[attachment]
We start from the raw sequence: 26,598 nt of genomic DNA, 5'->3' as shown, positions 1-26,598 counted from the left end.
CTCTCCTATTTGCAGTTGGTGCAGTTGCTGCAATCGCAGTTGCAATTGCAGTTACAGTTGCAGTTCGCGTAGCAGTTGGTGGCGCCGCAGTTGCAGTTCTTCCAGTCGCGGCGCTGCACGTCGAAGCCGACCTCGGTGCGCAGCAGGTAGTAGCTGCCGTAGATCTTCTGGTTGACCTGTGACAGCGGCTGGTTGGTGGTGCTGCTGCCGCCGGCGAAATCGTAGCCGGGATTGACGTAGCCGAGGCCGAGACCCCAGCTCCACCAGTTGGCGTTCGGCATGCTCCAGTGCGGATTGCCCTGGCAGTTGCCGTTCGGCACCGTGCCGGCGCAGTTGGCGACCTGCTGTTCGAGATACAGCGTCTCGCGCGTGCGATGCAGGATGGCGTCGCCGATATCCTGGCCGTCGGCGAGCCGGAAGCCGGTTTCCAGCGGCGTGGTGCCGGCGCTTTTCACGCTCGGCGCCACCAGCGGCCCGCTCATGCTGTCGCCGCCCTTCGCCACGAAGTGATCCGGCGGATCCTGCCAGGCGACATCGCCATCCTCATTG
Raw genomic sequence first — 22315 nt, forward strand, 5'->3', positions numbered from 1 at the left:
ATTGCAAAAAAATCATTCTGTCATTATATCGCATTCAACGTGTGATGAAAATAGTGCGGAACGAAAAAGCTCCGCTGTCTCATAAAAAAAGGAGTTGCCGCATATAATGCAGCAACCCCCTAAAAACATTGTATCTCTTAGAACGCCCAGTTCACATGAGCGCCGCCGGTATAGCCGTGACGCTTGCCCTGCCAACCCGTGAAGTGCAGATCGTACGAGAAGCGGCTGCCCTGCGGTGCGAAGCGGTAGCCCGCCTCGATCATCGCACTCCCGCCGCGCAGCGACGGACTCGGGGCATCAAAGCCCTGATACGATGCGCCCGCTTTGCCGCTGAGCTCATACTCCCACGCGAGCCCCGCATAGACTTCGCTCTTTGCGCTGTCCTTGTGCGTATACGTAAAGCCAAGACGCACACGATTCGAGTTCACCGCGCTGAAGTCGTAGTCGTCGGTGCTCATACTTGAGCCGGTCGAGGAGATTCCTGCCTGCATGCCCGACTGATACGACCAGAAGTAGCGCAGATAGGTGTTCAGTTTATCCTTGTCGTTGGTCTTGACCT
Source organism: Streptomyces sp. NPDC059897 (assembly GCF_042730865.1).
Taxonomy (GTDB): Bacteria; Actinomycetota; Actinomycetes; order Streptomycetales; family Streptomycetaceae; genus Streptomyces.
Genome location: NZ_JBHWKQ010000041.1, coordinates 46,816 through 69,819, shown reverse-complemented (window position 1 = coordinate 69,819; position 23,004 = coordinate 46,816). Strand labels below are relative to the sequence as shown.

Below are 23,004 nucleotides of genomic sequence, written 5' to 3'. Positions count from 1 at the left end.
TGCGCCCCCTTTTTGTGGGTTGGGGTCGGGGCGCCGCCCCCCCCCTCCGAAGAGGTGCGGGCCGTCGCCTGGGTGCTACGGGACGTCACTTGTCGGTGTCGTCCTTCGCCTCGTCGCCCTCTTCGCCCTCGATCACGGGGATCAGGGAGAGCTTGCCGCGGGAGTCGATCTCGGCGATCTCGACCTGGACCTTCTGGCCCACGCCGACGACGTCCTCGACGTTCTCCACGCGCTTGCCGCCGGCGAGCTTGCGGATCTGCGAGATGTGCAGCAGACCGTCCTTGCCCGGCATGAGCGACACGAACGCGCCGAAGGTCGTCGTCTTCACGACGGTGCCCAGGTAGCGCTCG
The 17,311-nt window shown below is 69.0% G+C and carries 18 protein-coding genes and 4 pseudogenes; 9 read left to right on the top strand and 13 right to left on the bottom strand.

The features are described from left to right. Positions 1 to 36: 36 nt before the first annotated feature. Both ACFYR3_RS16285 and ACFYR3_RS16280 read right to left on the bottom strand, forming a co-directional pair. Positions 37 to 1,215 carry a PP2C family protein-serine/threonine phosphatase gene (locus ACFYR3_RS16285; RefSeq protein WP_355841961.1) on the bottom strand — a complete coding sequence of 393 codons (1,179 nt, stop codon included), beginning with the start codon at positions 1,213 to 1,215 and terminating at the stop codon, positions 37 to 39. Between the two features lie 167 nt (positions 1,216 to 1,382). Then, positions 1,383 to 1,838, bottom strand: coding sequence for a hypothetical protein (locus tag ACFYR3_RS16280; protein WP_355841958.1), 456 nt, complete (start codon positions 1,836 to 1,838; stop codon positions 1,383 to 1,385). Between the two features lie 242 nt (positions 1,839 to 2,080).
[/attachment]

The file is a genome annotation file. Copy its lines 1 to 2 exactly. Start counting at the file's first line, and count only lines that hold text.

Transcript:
We start from the raw sequence: 26,598 nt of genomic DNA, 5'->3' as shown, positions 1-26,598 counted from the left end.
CTCTCCTATTTGCAGTTGGTGCAGTTGCTGCAATCGCAGTTGCAATTGCAGTTACAGTTGCAGTTCGCGTAGCAGTTGGTGGCGCCGCAGTTGCAGTTCTTCCAGTCGCGGCGCTGCACGTCGAAGCCGACCTCGGTGCGCAGCAGGTAGTAGCTGCCGTAGATCTTCTGGTTGACCTGTGACAGCGGCTGGTTGGTGGTGCTGCTGCCGCCGGCGAAATCGTAGCCGGGATTGACGTAGCCGAGGCCGAGACCCCAGCTCCACCAGTTGGCGTTCGGCATGCTCCAGTGCGGATTGCCCTGGCAGTTGCCGTTCGGCACCGTGCCGGCGCAGTTGGCGACCTGCTGTTCGAGATACAGCGTCTCGCGCGTGCGATGCAGGATGGCGTCGCCGATATCCTGGCCGTCGGCGAGCCGGAAGCCGGTTTCCAGCGGCGTGGTGCCGGCGCTTTTCACGCTCGGCGCCACCAGCGGCCCGCTCATGCTGTCGCCGCCCTTCGCCACGAAGTGATCCGGCGGATCCTGCCAGGCGACATCGCCATCCTCATTG